• Paul Repstock
      February 11, 2012 at 3:32 am

      Sorry about the spelling..Its because I smoke….:(

      • dom
        February 11, 2012 at 4:47 am

        S’all good, mang! I smoke cigars, chew tobacco, drink, and still workout everyday. I can’t spell for shet either!

        • Boothe
          February 11, 2012 at 7:06 pm

          I’m with you Dom. I smoked for years. I finally threw in the towel for several reasons: A) At about 47 I started noticing that I was really getting winded climbing hills, stairs, etc. B) I was travelling a lot and the airports were doing away with their smoking lounges. I was real PITA going in and out through security between legs of a long flight. But, C) more than anything, it was one tax I could take away from the officious pricks that would rule every aspect of our lives. I didn’t quit because they wanted me to, I quit in no small part to withhold a little more of my money from Big Brother.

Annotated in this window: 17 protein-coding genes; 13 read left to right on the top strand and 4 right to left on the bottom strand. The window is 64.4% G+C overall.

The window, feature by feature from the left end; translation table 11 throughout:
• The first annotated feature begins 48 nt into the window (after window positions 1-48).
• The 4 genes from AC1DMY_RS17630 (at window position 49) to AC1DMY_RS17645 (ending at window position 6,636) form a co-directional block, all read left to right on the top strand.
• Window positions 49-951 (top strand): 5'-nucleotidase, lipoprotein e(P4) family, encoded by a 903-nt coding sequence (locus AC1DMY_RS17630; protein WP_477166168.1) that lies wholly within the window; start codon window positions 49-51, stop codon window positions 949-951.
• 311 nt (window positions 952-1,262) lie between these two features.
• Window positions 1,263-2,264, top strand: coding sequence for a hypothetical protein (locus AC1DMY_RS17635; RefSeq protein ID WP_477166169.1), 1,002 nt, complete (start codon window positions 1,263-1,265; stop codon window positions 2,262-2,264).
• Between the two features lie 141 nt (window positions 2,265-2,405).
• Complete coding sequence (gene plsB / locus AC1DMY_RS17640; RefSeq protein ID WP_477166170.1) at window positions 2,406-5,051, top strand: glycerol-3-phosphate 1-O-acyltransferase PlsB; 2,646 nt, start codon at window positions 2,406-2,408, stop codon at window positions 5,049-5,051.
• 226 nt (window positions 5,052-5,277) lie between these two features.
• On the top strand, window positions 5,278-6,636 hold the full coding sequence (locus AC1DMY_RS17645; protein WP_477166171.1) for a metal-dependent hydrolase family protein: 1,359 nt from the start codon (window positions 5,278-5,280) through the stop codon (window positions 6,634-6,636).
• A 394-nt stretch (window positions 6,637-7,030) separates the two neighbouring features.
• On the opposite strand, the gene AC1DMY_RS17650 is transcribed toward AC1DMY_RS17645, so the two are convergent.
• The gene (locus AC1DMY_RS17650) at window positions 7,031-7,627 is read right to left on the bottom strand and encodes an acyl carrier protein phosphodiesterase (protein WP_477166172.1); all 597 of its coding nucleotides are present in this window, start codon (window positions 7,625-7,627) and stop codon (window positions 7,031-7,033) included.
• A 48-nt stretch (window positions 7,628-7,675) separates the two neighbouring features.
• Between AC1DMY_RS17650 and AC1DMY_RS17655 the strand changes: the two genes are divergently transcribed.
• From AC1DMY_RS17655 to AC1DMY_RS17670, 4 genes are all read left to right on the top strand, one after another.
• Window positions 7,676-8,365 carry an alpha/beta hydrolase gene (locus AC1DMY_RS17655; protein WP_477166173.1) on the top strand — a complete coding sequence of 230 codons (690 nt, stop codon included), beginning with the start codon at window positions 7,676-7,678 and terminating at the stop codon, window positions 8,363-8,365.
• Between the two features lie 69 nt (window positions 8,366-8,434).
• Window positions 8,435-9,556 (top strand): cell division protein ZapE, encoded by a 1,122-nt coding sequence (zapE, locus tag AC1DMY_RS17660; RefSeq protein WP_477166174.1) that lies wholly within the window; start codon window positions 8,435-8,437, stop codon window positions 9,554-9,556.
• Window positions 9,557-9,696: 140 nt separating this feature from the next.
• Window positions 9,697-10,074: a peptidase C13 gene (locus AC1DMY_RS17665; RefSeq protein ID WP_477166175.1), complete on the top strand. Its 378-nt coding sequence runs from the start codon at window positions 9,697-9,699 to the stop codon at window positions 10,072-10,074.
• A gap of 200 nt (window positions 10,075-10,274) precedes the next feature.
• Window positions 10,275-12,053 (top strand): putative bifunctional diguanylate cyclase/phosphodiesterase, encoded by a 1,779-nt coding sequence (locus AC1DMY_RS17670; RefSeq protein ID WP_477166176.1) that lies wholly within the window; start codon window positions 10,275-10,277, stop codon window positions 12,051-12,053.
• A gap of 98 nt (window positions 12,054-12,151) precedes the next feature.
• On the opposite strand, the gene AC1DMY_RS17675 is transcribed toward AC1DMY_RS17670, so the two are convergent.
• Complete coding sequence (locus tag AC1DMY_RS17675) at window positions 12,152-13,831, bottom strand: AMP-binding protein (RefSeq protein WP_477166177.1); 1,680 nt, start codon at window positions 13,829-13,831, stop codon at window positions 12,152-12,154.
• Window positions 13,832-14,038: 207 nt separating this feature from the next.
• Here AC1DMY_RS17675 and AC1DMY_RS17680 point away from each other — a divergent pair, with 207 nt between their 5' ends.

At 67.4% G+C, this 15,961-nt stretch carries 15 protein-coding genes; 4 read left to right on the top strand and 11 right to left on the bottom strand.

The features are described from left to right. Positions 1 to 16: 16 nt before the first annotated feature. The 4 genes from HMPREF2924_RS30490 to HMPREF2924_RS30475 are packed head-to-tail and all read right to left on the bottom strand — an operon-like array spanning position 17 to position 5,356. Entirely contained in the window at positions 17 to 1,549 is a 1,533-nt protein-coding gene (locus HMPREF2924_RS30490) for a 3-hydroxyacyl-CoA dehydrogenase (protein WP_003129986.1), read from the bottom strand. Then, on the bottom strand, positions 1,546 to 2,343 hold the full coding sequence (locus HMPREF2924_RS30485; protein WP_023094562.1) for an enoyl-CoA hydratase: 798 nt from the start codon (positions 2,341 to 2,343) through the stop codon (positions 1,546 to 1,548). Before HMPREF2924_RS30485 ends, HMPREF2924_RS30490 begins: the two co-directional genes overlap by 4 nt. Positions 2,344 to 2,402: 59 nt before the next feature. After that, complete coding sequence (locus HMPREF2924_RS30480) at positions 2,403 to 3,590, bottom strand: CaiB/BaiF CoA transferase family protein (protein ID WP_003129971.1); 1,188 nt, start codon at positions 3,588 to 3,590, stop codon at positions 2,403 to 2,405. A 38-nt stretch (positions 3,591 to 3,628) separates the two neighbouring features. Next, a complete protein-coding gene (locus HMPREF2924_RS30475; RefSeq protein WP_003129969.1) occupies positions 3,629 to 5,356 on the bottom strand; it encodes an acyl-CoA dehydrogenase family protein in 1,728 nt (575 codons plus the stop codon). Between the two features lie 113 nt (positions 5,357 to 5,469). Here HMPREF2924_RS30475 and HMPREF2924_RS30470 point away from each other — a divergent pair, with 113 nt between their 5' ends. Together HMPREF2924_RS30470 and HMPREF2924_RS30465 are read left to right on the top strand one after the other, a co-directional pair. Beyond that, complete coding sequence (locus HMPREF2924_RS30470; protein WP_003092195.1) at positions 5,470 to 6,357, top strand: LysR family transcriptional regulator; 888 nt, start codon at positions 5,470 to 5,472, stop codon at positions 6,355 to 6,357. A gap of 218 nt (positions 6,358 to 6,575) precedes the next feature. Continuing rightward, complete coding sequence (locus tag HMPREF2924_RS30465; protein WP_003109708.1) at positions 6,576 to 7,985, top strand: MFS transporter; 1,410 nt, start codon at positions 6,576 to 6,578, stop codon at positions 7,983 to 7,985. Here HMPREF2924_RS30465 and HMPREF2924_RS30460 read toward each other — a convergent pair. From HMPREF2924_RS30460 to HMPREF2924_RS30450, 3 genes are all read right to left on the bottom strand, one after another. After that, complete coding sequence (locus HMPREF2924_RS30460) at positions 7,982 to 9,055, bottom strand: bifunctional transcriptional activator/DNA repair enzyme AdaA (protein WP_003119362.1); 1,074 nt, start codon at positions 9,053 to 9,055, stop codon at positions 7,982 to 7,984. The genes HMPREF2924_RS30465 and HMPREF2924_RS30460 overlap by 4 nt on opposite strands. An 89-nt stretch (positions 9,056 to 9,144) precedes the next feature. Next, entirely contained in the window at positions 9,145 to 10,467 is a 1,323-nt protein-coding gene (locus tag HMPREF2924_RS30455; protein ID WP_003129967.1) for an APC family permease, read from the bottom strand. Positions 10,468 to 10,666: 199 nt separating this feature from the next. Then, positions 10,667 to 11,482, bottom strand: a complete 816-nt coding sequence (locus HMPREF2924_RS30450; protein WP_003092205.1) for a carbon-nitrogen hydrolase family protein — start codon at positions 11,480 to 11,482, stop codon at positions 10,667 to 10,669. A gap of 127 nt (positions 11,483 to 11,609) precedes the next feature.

This year our grape wines should be getting big enough that we can produce some homemade wine. Soon I’m hoping they won’t be able to get that tax out of me either. Of course if the elite and their nanny state hadn’t villified and prohibited weed in the first part of the 20th century, I probably wouldn’t drink at all….

    • February 11, 2012 at 8:05 am

      As with so many things, it’s arbitrary. Smoking’s not “good for you.” Well, fine. Neither is being overweight (most people are) or sedentary (ditto) and yet there’s no unctuous, moralizing crusade against the pot belly or the couch potato.

      • Boothe
        February 11, 2012 at 7:12 pm

        Actually Eric, Michele Obama HAS taken up that crusade. Pretty soon eating healthy and excercising may very well be mandatory: http://www.letsmove.gov/

        • dom
          February 12, 2012 at 12:22 am

          The whole crusade against obesity is stupid beyond belief. If people want to be fat and eat like hogs I think they should do it. Personally, I don’t give a shet what people do as long as they don’t bother me. Sad when the first lady needs to tell the population to watch their weight. Ya’ll know she is not so thin herself!